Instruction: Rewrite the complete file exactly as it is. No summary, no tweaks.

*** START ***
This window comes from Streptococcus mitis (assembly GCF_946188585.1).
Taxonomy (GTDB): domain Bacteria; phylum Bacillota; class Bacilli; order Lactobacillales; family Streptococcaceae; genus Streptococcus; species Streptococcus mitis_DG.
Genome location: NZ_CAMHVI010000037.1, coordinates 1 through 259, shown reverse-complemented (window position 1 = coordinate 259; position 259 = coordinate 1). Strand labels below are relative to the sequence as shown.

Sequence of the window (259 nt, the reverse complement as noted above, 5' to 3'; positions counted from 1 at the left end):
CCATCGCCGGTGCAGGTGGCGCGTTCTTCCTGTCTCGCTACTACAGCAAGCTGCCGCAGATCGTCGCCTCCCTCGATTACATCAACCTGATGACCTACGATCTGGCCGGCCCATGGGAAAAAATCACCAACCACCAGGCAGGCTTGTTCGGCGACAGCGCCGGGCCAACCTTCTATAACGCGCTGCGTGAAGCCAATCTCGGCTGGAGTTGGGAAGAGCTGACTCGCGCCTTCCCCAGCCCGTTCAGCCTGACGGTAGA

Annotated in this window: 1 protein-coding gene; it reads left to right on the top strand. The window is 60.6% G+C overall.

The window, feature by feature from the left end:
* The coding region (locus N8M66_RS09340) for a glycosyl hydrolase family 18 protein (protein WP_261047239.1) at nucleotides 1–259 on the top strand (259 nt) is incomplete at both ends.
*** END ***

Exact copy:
This window comes from Streptococcus mitis (assembly GCF_946188585.1).
Taxonomy (GTDB): domain Bacteria; phylum Bacillota; class Bacilli; order Lactobacillales; family Streptococcaceae; genus Streptococcus; species Streptococcus mitis_DG.
Genome location: NZ_CAMHVI010000037.1, coordinates 1 through 259, shown reverse-complemented (window position 1 = coordinate 259; position 259 = coordinate 1). Strand labels below are relative to the sequence as shown.

Sequence of the window (259 nt, the reverse complement as noted above, 5' to 3'; positions counted from 1 at the left end):
CCATCGCCGGTGCAGGTGGCGCGTTCTTCCTGTCTCGCTACTACAGCAAGCTGCCGCAGATCGTCGCCTCCCTCGATTACATCAACCTGATGACCTACGATCTGGCCGGCCCATGGGAAAAAATCACCAACCACCAGGCAGGCTTGTTCGGCGACAGCGCCGGGCCAACCTTCTATAACGCGCTGCGTGAAGCCAATCTCGGCTGGAGTTGGGAAGAGCTGACTCGCGCCTTCCCCAGCCCGTTCAGCCTGACGGTAGA

Annotated in this window: 1 protein-coding gene; it reads left to right on the top strand. The window is 60.6% G+C overall.

The window, feature by feature from the left end:
* The coding region (locus N8M66_RS09340) for a glycosyl hydrolase family 18 protein (protein WP_261047239.1) at nucleotides 1–259 on the top strand (259 nt) is incomplete at both ends.